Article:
Monday is Memorial Day. It’s a day we should treasure, but too often we treat it as just another excuse for a three-day sale.
It’s so much more than that.
Thousands of men and women have died protecting the rights and freedoms that make the United States the envy of the world. Some cemeteries will have special ceremonies to mark the day, but even if they don’t, you can do your part.
Visit a cemetery on your own and place a flag or flowers on the graves of the fallen heroes.
Seek out veterans to thank them for their service.
Participate in a “National Moment of Remembrance” at noon (Pacific time) and take a few moments to reflect on the true meaning of the day.
Here’s another obvious one: fly the American flag.
According to the Flag Manufacturers Association of America, the US flag should be flown at half-staff until noon. If you can’t display the flag on a short staff or for indoor flags that can’t be lowered, tie a black bow above the full-staffed US flag.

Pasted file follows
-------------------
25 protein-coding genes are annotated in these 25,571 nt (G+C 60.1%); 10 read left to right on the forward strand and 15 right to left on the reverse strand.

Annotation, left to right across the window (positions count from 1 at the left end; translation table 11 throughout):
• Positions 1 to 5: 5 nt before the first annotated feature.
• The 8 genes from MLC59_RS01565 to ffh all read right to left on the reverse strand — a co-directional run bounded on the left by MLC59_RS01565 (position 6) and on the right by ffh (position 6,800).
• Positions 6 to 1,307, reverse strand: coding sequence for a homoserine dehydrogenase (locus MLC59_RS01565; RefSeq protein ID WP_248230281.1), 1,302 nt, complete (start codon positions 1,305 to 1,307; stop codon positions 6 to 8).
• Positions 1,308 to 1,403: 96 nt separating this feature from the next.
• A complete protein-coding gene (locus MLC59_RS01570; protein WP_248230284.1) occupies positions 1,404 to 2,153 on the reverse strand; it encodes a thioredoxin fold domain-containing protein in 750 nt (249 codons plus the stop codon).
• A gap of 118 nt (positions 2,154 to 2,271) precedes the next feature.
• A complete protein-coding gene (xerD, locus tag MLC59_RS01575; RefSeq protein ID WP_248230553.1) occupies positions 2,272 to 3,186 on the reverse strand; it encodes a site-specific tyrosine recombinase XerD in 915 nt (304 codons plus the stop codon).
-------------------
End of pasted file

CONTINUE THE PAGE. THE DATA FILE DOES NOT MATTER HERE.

If you can do the half-staff procedure, you should raise the flag to the top of the pole briskly, pause for a moment, and then slowly bring it down to where the top of the flag is at a position approximately halfway between the top and bottom of the pole. At noon, the flag should be raised quickly to the top of the flag pole. At the end of the day, the flag should be lowered slowly and ceremoniously for the day.
Memorial Day kicks off the summer, but it’s also the start of special days that honor the flag. Next up is Flag Day on June 14 and, of course, Independence Day – the Fourth of July.
But why stop there? Fly the flag every day of the year and honor our country and the people who have served it.
– Craig Groshart, Issaquah & Sammamish Reporter